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Assisted reproductive techniques

Almost 15% of couples of childbearing age have problems having children. The causes of sterility are varied:

  • In women: There may be problems due to obstruction of the fallopian tubes, with ovulation, with the implantation of the zygote, etc.
  • In men: It can produce few spermatozoa or that are defective or have little mobility, for example.

When there are infertility problems in the couple, medicine offers some alternatives to solve it:

Artificial insemination

When there is a problem for the sperm to reach the egg, either because they are scarce or have mobility problems, they are introduced through a cannula into the uterus, near the egg. This will produce fertilization in a natural way in the fallopian tubes.

The semen can be that of the woman's partner, but also, depending on the case, it can come from a semen bank.

In vitro fertilization

In this case, fertilization is carried out in the laboratory. In a Petri dish, eggs and sperm are brought together to be fertilized. The resulting zygote will later implant in  the woman's uterus.

The egg and sperm used can come from various sources:

  • Fertilization of a woman's egg with her partner's sperm. For example, when a man's sperm have very little or no mobility, they cannot reach the egg.
  • Fertilization of a woman's egg with sperm from an anonymous donor. For example, if the man is sterile and his sperm are not viable. Or if a woman does not have a partner or her partner is another woman, and she wants to become pregnant, she can also do so by in vitro fertilization or artificial insemination, with an anonymous sperm donor.
  • Fertilization of an anonymous donor egg with sperm. If the woman does not produce viable eggs, IVF can be performed with eggs from an anonymous donor and sperm from her partner.

The embryo resulting from in vitro fertilization can then be implanted:

  • In the uterus of the woman who has requested the treatment.
  • In the womb of an anonymous woman. Although it is not legal in Spain, surrogate mothers lend their uterus for the embryo of the couple or person requesting treatment to develop.

In vitro fertilization consists of several stages:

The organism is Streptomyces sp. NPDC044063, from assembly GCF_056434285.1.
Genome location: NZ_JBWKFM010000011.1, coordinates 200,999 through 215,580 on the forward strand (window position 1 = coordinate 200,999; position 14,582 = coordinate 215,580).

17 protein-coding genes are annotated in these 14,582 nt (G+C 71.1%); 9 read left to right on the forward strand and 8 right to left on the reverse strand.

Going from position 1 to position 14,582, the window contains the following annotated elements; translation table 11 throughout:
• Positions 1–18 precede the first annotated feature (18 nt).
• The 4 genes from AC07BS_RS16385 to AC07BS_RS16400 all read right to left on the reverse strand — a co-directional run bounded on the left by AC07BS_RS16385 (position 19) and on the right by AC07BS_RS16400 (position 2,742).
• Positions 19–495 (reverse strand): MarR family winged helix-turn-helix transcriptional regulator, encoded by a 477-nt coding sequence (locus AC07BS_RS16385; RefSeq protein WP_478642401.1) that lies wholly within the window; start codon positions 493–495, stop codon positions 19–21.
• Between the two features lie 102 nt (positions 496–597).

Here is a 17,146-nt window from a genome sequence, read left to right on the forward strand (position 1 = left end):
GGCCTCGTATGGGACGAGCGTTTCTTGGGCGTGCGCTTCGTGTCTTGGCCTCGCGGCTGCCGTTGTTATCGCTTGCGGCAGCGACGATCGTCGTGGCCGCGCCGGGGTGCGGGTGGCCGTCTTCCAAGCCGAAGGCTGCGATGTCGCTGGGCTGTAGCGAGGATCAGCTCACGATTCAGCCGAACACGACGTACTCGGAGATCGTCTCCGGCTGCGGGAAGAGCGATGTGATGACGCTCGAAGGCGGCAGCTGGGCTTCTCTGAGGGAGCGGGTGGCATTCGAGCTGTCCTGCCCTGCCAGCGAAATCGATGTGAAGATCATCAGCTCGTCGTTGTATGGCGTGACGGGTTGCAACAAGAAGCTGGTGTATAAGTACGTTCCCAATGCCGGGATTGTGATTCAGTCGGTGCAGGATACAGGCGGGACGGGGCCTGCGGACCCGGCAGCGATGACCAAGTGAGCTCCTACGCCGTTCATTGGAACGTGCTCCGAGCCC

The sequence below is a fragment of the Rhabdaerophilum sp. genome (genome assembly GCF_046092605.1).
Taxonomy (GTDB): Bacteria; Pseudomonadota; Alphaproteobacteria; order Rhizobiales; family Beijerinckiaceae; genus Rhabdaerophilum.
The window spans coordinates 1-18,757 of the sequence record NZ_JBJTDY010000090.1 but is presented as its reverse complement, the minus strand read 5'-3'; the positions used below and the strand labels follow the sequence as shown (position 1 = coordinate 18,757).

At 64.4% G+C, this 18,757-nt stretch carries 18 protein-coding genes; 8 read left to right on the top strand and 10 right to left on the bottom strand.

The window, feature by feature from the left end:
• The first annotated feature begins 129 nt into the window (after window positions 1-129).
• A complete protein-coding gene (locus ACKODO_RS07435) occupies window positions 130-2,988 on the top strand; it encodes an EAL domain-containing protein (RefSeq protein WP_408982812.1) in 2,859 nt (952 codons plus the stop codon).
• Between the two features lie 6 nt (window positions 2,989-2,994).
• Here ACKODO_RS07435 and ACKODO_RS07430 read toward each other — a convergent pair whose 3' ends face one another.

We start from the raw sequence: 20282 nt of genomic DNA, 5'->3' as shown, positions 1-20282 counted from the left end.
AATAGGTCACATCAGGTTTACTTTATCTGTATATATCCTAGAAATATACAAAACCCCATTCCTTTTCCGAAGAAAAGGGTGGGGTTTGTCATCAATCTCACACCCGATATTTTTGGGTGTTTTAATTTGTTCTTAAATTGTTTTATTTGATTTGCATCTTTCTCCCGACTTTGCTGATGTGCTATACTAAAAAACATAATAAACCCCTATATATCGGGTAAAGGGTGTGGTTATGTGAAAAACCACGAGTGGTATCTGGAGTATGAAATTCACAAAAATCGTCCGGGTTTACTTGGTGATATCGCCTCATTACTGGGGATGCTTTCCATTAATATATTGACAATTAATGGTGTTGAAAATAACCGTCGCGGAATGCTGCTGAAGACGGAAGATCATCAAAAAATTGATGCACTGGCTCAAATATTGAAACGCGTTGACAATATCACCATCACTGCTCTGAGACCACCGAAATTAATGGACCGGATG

1. Ovarian stimulation. Hormones are given that stimulate the production of various eggs.
  2. Egg retrieval using a cannula.
  3. Fertilization. Eggs and sperm are collected in a petri dish for fertilization to occur.
  4. In vitro culture. The eggs fertilized and begin to divide discarded unfertilized.
  5. Embryo transfer. Several zygotes are implanted in the woman's uterus to ensure that one reaches term.
  6. Embryo freezing. The zygotes that are not used are frozen for use in the event that no zygotes have succeeded in implanting in the uterus and pregnancy occurs.

Micromanipulation techniques

If the sperm concentration is so low that in vitro fertilization cannot be produced or for some other reason there cannot be fertilization, the sperm can be introduced directly into the cytoplasm of the ovum.

Sperm and Egg Donation

As we have seen, if the eggs or sperm do not allow fertilization to occur, it is necessary to resort to a sperm or egg bank in which an anonymous person has donated their gametes. It is not a simple process. Being an egg donor requires medical treatment and a small surgery to extract it. Being a sperm donor is easier, but only those people who pass rigorous medical controls are admitted as donors, of eggs or sperm.

Although these assisted reproductive techniques are now very normal, it was not until 1978 that Louise Brown, the first “test tube girl”, was born. Since then, 6,000,000 children have been born using these techniques.

Although assisted reproduction has brought children and happiness to couples who wanted to have them, it has raised and continues to raise debates and controversies, by using fertilized eggs, moral, ethical, religious, philosophical and scientific.


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